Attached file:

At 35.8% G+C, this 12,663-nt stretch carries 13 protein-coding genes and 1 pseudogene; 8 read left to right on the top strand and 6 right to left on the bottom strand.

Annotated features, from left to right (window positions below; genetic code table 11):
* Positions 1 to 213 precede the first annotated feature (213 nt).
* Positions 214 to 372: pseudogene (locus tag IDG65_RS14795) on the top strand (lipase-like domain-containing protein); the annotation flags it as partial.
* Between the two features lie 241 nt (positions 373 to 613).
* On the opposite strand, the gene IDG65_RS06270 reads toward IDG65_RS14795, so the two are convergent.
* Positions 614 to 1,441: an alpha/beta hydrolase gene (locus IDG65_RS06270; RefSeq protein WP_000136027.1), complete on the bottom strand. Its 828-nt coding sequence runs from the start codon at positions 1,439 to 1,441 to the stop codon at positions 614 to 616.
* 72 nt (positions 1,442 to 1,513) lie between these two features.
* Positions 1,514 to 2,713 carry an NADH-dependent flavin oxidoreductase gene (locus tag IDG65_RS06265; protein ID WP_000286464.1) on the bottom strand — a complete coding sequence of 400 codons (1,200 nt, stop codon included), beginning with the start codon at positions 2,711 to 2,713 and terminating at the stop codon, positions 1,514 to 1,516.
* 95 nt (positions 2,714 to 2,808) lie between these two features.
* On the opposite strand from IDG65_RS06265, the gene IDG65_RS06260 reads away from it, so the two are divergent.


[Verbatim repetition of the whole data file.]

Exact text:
At 35.8% G+C, this 12,663-nt stretch carries 13 protein-coding genes and 1 pseudogene; 8 read left to right on the top strand and 6 right to left on the bottom strand.

Annotated features, from left to right (window positions below; genetic code table 11):
* Positions 1 to 213 precede the first annotated feature (213 nt).
* Positions 214 to 372: pseudogene (locus tag IDG65_RS14795) on the top strand (lipase-like domain-containing protein); the annotation flags it as partial.
* Between the two features lie 241 nt (positions 373 to 613).
* On the opposite strand, the gene IDG65_RS06270 reads toward IDG65_RS14795, so the two are convergent.
* Positions 614 to 1,441: an alpha/beta hydrolase gene (locus IDG65_RS06270; RefSeq protein WP_000136027.1), complete on the bottom strand. Its 828-nt coding sequence runs from the start codon at positions 1,439 to 1,441 to the stop codon at positions 614 to 616.
* 72 nt (positions 1,442 to 1,513) lie between these two features.
* Positions 1,514 to 2,713 carry an NADH-dependent flavin oxidoreductase gene (locus tag IDG65_RS06265; protein ID WP_000286464.1) on the bottom strand — a complete coding sequence of 400 codons (1,200 nt, stop codon included), beginning with the start codon at positions 2,711 to 2,713 and terminating at the stop codon, positions 1,514 to 1,516.
* 95 nt (positions 2,714 to 2,808) lie between these two features.
* On the opposite strand from IDG65_RS06265, the gene IDG65_RS06260 reads away from it, so the two are divergent.